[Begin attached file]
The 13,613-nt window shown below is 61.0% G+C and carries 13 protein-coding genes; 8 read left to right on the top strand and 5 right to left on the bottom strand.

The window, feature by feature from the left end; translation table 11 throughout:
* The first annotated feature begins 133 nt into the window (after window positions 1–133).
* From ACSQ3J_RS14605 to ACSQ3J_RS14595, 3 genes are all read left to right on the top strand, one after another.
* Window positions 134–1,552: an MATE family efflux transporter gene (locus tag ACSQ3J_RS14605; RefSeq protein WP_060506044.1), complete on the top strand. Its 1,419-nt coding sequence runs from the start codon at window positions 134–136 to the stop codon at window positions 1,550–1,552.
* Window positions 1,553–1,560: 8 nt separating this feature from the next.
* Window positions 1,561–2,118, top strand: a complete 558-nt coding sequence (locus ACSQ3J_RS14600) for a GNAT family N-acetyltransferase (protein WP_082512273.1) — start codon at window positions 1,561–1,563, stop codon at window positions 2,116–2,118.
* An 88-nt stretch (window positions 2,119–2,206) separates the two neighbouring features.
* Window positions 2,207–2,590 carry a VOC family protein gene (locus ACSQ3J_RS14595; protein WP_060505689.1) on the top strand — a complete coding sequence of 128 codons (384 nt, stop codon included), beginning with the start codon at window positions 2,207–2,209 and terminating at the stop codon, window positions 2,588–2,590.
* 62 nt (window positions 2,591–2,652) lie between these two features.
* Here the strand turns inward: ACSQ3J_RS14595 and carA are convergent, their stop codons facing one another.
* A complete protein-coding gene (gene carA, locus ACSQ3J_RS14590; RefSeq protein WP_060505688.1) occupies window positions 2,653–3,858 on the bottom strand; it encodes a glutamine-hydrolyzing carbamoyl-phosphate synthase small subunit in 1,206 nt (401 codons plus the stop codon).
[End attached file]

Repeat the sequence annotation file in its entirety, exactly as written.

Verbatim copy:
The 13,613-nt window shown below is 61.0% G+C and carries 13 protein-coding genes; 8 read left to right on the top strand and 5 right to left on the bottom strand.

The window, feature by feature from the left end; translation table 11 throughout:
* The first annotated feature begins 133 nt into the window (after window positions 1–133).
* From ACSQ3J_RS14605 to ACSQ3J_RS14595, 3 genes are all read left to right on the top strand, one after another.
* Window positions 134–1,552: an MATE family efflux transporter gene (locus tag ACSQ3J_RS14605; RefSeq protein WP_060506044.1), complete on the top strand. Its 1,419-nt coding sequence runs from the start codon at window positions 134–136 to the stop codon at window positions 1,550–1,552.
* Window positions 1,553–1,560: 8 nt separating this feature from the next.
* Window positions 1,561–2,118, top strand: a complete 558-nt coding sequence (locus ACSQ3J_RS14600) for a GNAT family N-acetyltransferase (protein WP_082512273.1) — start codon at window positions 1,561–1,563, stop codon at window positions 2,116–2,118.
* An 88-nt stretch (window positions 2,119–2,206) separates the two neighbouring features.
* Window positions 2,207–2,590 carry a VOC family protein gene (locus ACSQ3J_RS14595; protein WP_060505689.1) on the top strand — a complete coding sequence of 128 codons (384 nt, stop codon included), beginning with the start codon at window positions 2,207–2,209 and terminating at the stop codon, window positions 2,588–2,590.
* 62 nt (window positions 2,591–2,652) lie between these two features.
* Here the strand turns inward: ACSQ3J_RS14595 and carA are convergent, their stop codons facing one another.
* A complete protein-coding gene (gene carA, locus ACSQ3J_RS14590; RefSeq protein WP_060505688.1) occupies window positions 2,653–3,858 on the bottom strand; it encodes a glutamine-hydrolyzing carbamoyl-phosphate synthase small subunit in 1,206 nt (401 codons plus the stop codon).